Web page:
This is your roadmap to opportunities in Taiwan.

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Taiwan is the often-overlooked younger sibling of its larger neighbour, mainland China. While China is praised as the land of opportunity and adventure, Taiwan (no doubt thanks to its perilous political situation) is sometimes forgotten, confused, or ignored. But as any visitor would confirm, Taiwan certainly packs a punch for its small size! Want to learn Mandarin but does the pollution in China put you off? Taiwan has fresh air and mountain treks just a 30-minute subway ride away from the bustling city. And if you don’t want to use a VPN – Taiwan’s free media and easy communication just might be your ticket.

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Taiwan has a lot to discover and is ready to share with you all it has to offer if you are ready to take the plunge.

Taiwan is a fantastic place to study and in this section, we will even do our best to convince you that studying in Taiwan should be your first choice destination!

Learning Mandarin Chinese

Although traditional characters may seem daunting, Taiwan offers an excellent environment to delve into learning Mandarin, whilst enjoying fresh air and the opportunity to discuss free media topics in Mandarin.

It also pays to take the time to carefully consider your options when deciding to study in Taiwan. There are many factors to take into account, the first being whether to enrol in a university or a private institution. Here the Asia Options team have created a Chinese Language Program Review for Taiwan section to help point you in the right direction.

Click here for the full overview of Mandarin language programs

Furthermore, each year the National Taiwan University holds the Global Initiatives Symposium (GIS Taiwan), a forum for youth to debate current issues.

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Once you’re set on flying over, you can begin your research here on scholarships and post-graduate opportunities.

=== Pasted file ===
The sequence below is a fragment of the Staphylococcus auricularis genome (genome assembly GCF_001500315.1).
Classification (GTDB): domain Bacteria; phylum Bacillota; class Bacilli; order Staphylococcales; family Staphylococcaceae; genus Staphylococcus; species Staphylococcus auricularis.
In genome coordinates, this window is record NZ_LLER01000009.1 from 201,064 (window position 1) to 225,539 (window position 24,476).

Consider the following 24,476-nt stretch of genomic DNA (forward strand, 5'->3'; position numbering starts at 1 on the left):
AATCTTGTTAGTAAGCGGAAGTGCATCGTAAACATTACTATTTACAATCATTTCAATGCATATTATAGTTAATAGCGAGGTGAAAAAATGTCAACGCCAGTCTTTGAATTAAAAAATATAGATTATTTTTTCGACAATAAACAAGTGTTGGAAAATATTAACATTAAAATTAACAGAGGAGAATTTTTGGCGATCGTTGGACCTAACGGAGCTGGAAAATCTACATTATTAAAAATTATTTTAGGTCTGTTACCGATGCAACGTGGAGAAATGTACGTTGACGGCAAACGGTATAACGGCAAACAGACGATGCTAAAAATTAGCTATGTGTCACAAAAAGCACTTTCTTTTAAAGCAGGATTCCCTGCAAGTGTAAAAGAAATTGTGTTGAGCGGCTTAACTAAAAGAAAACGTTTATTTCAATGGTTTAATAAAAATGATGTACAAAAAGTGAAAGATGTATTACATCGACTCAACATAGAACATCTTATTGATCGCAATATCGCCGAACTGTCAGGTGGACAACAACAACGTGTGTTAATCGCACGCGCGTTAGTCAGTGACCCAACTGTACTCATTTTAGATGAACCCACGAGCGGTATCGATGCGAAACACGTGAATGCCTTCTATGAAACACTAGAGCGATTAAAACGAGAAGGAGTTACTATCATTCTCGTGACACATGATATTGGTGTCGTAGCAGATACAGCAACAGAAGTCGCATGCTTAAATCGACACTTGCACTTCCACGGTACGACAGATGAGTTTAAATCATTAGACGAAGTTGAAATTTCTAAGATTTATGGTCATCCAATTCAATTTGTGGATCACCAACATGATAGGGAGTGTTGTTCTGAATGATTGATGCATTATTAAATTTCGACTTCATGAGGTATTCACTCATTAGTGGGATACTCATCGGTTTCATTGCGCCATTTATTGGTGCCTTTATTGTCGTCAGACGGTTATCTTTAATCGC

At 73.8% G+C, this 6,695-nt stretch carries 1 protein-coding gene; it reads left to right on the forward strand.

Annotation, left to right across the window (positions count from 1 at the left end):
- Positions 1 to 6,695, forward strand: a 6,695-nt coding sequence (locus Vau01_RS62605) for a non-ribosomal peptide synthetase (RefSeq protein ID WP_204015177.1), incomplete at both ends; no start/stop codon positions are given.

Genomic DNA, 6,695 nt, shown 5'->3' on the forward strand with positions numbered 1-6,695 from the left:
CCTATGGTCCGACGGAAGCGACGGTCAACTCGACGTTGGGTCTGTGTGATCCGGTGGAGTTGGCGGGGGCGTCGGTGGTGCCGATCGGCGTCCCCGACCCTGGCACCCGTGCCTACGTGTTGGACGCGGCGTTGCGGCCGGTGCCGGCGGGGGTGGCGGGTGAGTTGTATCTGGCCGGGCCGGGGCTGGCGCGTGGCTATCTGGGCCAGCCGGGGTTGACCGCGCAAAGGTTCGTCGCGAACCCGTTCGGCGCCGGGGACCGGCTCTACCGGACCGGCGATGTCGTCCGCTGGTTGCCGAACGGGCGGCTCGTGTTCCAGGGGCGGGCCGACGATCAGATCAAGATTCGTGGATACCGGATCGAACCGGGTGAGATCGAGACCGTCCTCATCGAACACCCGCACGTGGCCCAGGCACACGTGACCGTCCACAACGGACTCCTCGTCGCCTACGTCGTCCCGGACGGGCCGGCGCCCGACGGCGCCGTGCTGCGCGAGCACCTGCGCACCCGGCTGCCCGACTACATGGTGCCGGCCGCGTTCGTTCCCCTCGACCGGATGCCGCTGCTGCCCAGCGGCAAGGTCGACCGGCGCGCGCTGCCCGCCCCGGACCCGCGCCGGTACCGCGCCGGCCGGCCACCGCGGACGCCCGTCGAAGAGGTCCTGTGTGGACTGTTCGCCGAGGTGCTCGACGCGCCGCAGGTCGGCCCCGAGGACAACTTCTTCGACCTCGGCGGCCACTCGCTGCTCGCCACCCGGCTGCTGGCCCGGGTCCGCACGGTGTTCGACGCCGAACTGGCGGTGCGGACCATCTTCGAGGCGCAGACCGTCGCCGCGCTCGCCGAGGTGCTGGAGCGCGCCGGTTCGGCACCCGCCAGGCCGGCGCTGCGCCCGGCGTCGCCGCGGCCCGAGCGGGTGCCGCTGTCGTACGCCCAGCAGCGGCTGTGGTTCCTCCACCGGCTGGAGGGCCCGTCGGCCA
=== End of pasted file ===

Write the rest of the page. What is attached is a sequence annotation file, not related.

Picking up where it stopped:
For Aussie students, there’s no going past the Government’s New Colombo Plan scholarship programs.

The Taiwanese Government via the Huayu Scholarship program offers generous scholarships for studying Chinese as well as completing degree programs.

For more on Australia’s most prestigious scholarship program in Asia, the New Colombo Plan, be sure to look through our extensive tips and insights here.

Also, make sure to see our useful 10 important tips for successful applications.


There are a number of opportunities available for people looking to undertake an internship in Taiwan. Most prominent are the opportunities related to international business, although opportunities with think-tanks and government organisations are also available.


Working in Taiwan is an excellent way to fully immerse yourself in the local culture. The working culture is quite different from that in countries such as Australia, so be prepared to adapt to your new environment! Having said that, it is notoriously difficult for foreigners to find non-teaching jobs and internships in Taiwan.

Job boards

  • 104 – a Taiwanese job search website (Chinese only) Tip: Enter ENGLISH into the job search box to narrow your search down to jobs where English is a requirement (i.e. teaching jobs).
  • 1111 – a Taiwanese job and internships search website (Chinese only)
  • Working in Taiwan (Facebook) – work and internships in Taiwan
  • Forumosa (expat site)

Accommodation Advice

Taiwan is a relatively easy place to find accommodation. If you are a student at a university there is a chance that you can stay in one of the dorms. It is also a good way to meet other international students and provides a feeling of community.

If you decide to rent an apartment the most commonly used website is 591. Although this is in Chinese only, there is a wide selection including studios, shared accommodation and houses.. For more information on finding an apartment in Taiwan, this blog is by far one of the best English language resources on finding an apartment in Taiwan.  Otherwise, this Facebook group is also an excellent resource with reasonable prices and all information in English. It is particularly useful for finding flatmates and taking over leases.

Mentors & Peers

Outside of experiencing it for yourself, the best way to get a sense of Taiwan is through the eyes of others who have lived it. Check out our in-depth discussions with some of these people here.